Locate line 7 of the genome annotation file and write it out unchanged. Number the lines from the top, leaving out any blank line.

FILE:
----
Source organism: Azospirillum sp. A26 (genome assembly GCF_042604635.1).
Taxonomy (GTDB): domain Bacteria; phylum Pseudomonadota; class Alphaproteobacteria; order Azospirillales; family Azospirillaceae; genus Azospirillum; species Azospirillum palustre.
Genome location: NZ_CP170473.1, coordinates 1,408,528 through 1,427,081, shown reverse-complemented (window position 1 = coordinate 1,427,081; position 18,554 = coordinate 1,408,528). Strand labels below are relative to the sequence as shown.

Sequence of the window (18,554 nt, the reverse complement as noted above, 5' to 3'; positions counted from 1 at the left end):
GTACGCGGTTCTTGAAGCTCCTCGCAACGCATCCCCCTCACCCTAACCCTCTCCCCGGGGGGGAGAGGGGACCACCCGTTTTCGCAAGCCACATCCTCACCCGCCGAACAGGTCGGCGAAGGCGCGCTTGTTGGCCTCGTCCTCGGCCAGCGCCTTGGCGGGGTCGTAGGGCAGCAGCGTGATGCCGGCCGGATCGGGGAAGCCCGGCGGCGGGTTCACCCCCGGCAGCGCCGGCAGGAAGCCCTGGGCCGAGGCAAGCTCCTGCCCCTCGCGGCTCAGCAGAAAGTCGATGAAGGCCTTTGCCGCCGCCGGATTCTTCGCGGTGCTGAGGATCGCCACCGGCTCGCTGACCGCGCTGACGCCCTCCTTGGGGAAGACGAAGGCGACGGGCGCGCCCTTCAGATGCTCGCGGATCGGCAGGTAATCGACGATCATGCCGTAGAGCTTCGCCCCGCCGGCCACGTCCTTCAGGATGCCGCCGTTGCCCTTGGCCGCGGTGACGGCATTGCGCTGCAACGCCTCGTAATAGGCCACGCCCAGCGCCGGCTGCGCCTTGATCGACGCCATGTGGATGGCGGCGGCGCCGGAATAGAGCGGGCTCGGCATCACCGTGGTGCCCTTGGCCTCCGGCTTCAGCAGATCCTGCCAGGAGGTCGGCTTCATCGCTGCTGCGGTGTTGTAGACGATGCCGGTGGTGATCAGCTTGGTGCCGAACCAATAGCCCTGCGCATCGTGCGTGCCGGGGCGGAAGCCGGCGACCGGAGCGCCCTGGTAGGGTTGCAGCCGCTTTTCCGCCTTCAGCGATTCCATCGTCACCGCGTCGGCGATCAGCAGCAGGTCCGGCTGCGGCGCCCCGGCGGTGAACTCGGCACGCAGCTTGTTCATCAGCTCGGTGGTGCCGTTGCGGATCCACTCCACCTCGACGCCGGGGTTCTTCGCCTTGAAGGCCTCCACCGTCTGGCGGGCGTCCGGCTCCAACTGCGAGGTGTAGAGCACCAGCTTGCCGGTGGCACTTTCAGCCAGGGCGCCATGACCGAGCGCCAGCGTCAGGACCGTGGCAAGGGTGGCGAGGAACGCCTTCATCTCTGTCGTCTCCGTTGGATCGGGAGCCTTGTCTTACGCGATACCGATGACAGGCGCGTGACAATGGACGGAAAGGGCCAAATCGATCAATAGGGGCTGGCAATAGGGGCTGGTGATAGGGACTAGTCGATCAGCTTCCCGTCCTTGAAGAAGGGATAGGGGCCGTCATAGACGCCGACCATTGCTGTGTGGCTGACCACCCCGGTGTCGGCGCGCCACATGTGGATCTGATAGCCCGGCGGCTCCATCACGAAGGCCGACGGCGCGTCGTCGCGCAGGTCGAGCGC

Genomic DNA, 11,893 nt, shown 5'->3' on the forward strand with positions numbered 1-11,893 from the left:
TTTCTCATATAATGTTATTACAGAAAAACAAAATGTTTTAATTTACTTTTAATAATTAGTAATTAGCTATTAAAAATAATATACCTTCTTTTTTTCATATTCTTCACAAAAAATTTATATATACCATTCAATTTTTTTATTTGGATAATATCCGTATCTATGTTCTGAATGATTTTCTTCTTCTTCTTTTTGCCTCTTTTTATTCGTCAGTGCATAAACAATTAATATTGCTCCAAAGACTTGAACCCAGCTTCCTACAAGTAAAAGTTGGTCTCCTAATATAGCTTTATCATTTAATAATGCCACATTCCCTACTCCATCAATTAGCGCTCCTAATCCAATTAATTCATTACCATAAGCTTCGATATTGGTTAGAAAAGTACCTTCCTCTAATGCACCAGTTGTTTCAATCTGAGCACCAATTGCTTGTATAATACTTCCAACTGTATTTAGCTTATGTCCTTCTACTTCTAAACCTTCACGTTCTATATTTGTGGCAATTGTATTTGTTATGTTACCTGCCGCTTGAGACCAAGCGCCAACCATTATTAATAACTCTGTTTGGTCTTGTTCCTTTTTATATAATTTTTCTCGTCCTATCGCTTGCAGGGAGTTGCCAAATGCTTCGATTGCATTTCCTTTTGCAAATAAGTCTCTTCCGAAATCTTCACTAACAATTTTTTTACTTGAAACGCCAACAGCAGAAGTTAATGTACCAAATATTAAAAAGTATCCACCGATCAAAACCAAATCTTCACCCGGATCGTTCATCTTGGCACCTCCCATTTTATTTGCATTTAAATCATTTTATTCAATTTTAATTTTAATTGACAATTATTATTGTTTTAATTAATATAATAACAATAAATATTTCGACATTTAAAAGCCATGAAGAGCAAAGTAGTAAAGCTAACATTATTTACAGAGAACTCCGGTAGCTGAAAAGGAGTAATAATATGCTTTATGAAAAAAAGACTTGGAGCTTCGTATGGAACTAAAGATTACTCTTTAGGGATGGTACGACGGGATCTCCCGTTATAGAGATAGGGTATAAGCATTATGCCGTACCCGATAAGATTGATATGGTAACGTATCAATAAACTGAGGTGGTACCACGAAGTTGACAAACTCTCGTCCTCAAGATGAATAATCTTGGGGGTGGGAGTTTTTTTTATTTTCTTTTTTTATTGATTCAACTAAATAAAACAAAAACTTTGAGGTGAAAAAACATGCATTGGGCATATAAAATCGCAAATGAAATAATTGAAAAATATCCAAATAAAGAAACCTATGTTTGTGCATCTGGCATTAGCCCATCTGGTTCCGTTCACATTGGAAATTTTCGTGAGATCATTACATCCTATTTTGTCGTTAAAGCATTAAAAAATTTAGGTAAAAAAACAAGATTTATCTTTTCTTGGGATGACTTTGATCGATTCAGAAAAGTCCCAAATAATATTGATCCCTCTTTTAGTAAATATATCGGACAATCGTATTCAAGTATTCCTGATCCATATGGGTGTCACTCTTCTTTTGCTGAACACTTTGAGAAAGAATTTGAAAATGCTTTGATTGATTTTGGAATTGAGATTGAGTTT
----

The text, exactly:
TTTCTCATATAATGTTATTACAGAAAAACAAAATGTTTTAATTTACTTTTAATAATTAGTAATTAGCTATTAAAAATAATATACCTTCTTTTTTTCATATTCTTCACAAAAAATTTATATATACCATTCAATTTTTTTATTTGGATAATATCCGTATCTATGTTCTGAATGATTTTCTTCTTCTTCTTTTTGCCTCTTTTTATTCGTCAGTGCATAAACAATTAATATTGCTCCAAAGACTTGAACCCAGCTTCCTACAAGTAAAAGTTGGTCTCCTAATATAGCTTTATCATTTAATAATGCCACATTCCCTACTCCATCAATTAGCGCTCCTAATCCAATTAATTCATTACCATAAGCTTCGATATTGGTTAGAAAAGTACCTTCCTCTAATGCACCAGTTGTTTCAATCTGAGCACCAATTGCTTGTATAATACTTCCAACTGTATTTAGCTTATGTCCTTCTACTTCTAAACCTTCACGTTCTATATTTGTGGCAATTGTATTTGTTATGTTACCTGCCGCTTGAGACCAAGCGCCAACCATTATTAATAACTCTGTTTGGTCTTGTTCCTTTTTATATAATTTTTCTCGTCCTATCGCTTGCAGGGAGTTGCCAAATGCTTCGATTGCATTTCCTTTTGCAAATAAGTCTCTTCCGAAATCTTCACTAACAATTTTTTTACTTGAAACGCCAACAGCAGAAGTTAATGTACCAAATATTAAAAAGTATCCACCGATCAAAACCAAATCTTCACCCGGATCGTTCATCTTGGCACCTCCCATTTTATTTGCATTTAAATCATTTTATTCAATTTTAATTTTAATTGACAATTATTATTGTTTTAATTAATATAATAACAATAAATATTTCGACATTTAAAAGCCATGAAGAGCAAAGTAGTAAAGCTAACATTATTTACAGAGAACTCCGGTAGCTGAAAAGGAGTAATAATATGCTTTATGAAAAAAAGACTTGGAGCTTCGTATGGAACTAAAGATTACTCTTTAGGGATGGTACGACGGGATCTCCCGTTATAGAGATAGGGTATAAGCATTATGCCGTACCCGATAAGATTGATATGGTAACGTATCAATAAACTGAGGTGGTACCACGAAGTTGACAAACTCTCGTCCTCAAGATGAATAATCTTGGGGGTGGGAGTTTTTTTTATTTTCTTTTTTTATTGATTCAACTAAATAAAACAAAAACTTTGAGGTGAAAAAACATGCATTGGGCATATAAAATCGCAAATGAAATAATTGAAAAATATCCAAATAAAGAAACCTATGTTTGTGCATCTGGCATTAGCCCATCTGGTTCCGTTCACATTGGAAATTTTCGTGAGATCATTACATCCTATTTTGTCGTTAAAGCATTAAAAAATTTAGGTAAAAAAACAAGATTTATCTTTTCTTGGGATGACTTTGATCGATTCAGAAAAGTCCCAAATAATATTGATCCCTCTTTTAGTAAATATATCGGACAATCGTATTCAAGTATTCCTGATCCATATGGGTGTCACTCTTCTTTTGCTGAACACTTTGAGAAAGAATTTGAAAATGCTTTGATTGATTTTGGAATTGAGATTGAGTTT